In his brilliant book titled Job-Shift: How to Prosper in a World Without Jobs, William Bridges says we are living in a jobless society. What you ask? There are no jobs? Let me explain. In the US, the concept that we have of jobs has only been in existence for about the last 150 years.
It was at that time that the industrial revolution took us from farms and craft work to “jobs” in the factory. It completely changed our daily lives. It made traditional crafts obsolete and undermined the time-honored ways of interweaving home and work life.
We are now facing another shift — just as transforming. With so much change in our economy and technology, old job descriptions are blurred and organizations must be able to adapt and change on a dime. Old style jobs get in the way of this new world of work in which temporary and contract jobs often make the most economic sense.
What’s happening as a result is that many people feel betrayed. No longer can you count on a job for life or a paternalistic relationship with your employers. Your sense of security has been shaken. So how can you best deal with this? Let’s just take a look at some of the possibilities of how your work may look in the future:
- you can start a business of your own
- you can become a consultant
- you can become an artist
- you can work part-time
- you can create a “portfolio” career performing two or more types of work
- you can work with organizations on a full-time basis under very fluid arrangements with your tasks and working hours and location changing with each project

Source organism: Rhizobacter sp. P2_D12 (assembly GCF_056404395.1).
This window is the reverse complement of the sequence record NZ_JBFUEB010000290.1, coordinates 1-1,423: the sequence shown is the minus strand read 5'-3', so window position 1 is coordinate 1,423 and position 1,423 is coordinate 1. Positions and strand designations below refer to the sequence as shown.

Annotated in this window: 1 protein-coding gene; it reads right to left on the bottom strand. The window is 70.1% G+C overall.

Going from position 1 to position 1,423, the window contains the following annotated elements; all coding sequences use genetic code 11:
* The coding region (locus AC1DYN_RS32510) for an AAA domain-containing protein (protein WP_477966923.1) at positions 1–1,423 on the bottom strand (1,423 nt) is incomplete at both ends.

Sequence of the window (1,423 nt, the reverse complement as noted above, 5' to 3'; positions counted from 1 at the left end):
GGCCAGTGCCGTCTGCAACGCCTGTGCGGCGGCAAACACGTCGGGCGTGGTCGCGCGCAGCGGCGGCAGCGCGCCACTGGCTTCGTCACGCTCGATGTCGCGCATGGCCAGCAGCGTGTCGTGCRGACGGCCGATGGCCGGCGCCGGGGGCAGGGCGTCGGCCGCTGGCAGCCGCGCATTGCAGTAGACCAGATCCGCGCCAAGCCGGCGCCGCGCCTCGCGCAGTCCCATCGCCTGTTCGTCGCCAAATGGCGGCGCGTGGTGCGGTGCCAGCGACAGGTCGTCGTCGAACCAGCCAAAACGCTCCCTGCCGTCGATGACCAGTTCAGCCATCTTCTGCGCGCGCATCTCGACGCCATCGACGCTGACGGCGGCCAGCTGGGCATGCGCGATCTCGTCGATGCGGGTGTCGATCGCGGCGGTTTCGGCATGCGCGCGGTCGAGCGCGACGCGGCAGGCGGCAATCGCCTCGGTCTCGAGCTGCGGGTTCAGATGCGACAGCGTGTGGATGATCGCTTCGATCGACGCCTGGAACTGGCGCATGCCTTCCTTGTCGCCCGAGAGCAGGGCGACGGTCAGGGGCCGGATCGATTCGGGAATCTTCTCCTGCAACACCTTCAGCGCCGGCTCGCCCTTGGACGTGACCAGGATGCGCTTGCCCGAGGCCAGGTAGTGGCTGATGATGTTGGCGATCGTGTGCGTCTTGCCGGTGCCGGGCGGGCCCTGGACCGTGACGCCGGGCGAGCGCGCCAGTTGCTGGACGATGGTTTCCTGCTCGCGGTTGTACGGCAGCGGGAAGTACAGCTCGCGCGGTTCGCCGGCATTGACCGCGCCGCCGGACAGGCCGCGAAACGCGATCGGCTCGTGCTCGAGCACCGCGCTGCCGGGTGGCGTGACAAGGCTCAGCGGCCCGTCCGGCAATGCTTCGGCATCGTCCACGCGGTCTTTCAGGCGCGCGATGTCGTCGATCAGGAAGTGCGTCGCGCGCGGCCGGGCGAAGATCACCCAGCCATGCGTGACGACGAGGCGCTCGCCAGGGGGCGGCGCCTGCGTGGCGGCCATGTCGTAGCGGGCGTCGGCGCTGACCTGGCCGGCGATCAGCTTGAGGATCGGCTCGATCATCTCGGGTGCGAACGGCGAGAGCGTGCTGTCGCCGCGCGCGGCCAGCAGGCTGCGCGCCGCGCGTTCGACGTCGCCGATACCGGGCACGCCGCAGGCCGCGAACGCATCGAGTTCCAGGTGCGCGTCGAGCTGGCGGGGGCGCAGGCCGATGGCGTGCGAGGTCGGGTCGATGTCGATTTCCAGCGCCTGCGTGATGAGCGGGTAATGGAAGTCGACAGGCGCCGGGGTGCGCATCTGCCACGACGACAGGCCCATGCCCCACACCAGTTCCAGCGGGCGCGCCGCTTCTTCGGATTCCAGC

There are plenty of opportunities that come with this societal change. There are many more career choices open to you. Many of you have shifted your priorities so that you now want more family time or flexibility in your time, the ability to make a difference in your community, the chance to be your authentic self in your work. These options are more available now.
To effectively manage your career you must:
(1) Embrace the concept that everyone is a contingent worker – your employment is contingent on the results the organization can achieve from your work.
(2) Develop a mindset, and way of managing your career, that is more like an external vendor than that of a traditional employee.
(3) Expect to move from organization to organization more frequently than in the past.
Have you experienced this in your own work life? Do you feel prepared for this change in our society and work? Is there any goal you’d like to set to be more prepared?
Know that you are truly in charge of your destiny – why not create a work life you can love?
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